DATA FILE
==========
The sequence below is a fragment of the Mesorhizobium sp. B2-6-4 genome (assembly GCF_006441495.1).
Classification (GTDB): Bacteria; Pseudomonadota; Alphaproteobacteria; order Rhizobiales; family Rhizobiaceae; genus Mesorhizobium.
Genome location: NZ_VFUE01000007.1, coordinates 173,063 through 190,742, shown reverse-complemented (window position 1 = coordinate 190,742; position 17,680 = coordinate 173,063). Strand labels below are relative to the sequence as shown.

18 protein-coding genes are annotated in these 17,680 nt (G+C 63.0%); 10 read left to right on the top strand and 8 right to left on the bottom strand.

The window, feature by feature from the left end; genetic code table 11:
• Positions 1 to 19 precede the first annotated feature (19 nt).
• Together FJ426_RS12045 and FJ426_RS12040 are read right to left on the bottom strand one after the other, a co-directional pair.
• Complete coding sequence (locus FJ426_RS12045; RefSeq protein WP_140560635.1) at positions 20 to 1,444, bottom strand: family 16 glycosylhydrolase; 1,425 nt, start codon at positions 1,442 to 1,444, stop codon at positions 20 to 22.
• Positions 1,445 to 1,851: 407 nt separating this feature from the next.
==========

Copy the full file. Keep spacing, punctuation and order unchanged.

The sequence below is a fragment of the Mesorhizobium sp. B2-6-4 genome (assembly GCF_006441495.1).
Classification (GTDB): Bacteria; Pseudomonadota; Alphaproteobacteria; order Rhizobiales; family Rhizobiaceae; genus Mesorhizobium.
Genome location: NZ_VFUE01000007.1, coordinates 173,063 through 190,742, shown reverse-complemented (window position 1 = coordinate 190,742; position 17,680 = coordinate 173,063). Strand labels below are relative to the sequence as shown.

18 protein-coding genes are annotated in these 17,680 nt (G+C 63.0%); 10 read left to right on the top strand and 8 right to left on the bottom strand.

The window, feature by feature from the left end; genetic code table 11:
• Positions 1 to 19 precede the first annotated feature (19 nt).
• Together FJ426_RS12045 and FJ426_RS12040 are read right to left on the bottom strand one after the other, a co-directional pair.
• Complete coding sequence (locus FJ426_RS12045; RefSeq protein WP_140560635.1) at positions 20 to 1,444, bottom strand: family 16 glycosylhydrolase; 1,425 nt, start codon at positions 1,442 to 1,444, stop codon at positions 20 to 22.
• Positions 1,445 to 1,851: 407 nt separating this feature from the next.